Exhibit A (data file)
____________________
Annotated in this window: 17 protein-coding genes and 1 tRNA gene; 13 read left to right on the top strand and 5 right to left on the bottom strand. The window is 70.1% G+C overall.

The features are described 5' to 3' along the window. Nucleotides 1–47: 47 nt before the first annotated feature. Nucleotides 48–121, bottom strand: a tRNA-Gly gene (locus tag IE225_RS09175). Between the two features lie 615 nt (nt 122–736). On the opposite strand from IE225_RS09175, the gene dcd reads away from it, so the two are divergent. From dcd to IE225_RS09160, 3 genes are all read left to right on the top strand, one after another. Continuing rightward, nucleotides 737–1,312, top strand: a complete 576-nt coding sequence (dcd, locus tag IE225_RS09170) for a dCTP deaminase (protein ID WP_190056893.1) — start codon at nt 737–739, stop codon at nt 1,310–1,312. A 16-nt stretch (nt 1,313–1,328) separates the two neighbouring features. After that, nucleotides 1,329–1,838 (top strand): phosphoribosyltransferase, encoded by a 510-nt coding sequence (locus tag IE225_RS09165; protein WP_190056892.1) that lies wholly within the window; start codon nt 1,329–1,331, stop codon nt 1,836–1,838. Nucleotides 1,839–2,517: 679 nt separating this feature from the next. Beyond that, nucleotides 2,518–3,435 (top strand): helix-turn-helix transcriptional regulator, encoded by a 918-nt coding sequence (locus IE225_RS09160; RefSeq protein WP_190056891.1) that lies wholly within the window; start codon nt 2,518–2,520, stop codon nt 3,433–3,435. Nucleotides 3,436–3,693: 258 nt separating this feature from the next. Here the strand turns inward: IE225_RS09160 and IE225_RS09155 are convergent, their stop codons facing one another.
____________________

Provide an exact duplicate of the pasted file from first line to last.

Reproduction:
Annotated in this window: 17 protein-coding genes and 1 tRNA gene; 13 read left to right on the top strand and 5 right to left on the bottom strand. The window is 70.1% G+C overall.

The features are described 5' to 3' along the window. Nucleotides 1–47: 47 nt before the first annotated feature. Nucleotides 48–121, bottom strand: a tRNA-Gly gene (locus tag IE225_RS09175). Between the two features lie 615 nt (nt 122–736). On the opposite strand from IE225_RS09175, the gene dcd reads away from it, so the two are divergent. From dcd to IE225_RS09160, 3 genes are all read left to right on the top strand, one after another. Continuing rightward, nucleotides 737–1,312, top strand: a complete 576-nt coding sequence (dcd, locus tag IE225_RS09170) for a dCTP deaminase (protein ID WP_190056893.1) — start codon at nt 737–739, stop codon at nt 1,310–1,312. A 16-nt stretch (nt 1,313–1,328) separates the two neighbouring features. After that, nucleotides 1,329–1,838 (top strand): phosphoribosyltransferase, encoded by a 510-nt coding sequence (locus tag IE225_RS09165; protein WP_190056892.1) that lies wholly within the window; start codon nt 1,329–1,331, stop codon nt 1,836–1,838. Nucleotides 1,839–2,517: 679 nt separating this feature from the next. Beyond that, nucleotides 2,518–3,435 (top strand): helix-turn-helix transcriptional regulator, encoded by a 918-nt coding sequence (locus IE225_RS09160; RefSeq protein WP_190056891.1) that lies wholly within the window; start codon nt 2,518–2,520, stop codon nt 3,433–3,435. Nucleotides 3,436–3,693: 258 nt separating this feature from the next. Here the strand turns inward: IE225_RS09160 and IE225_RS09155 are convergent, their stop codons facing one another.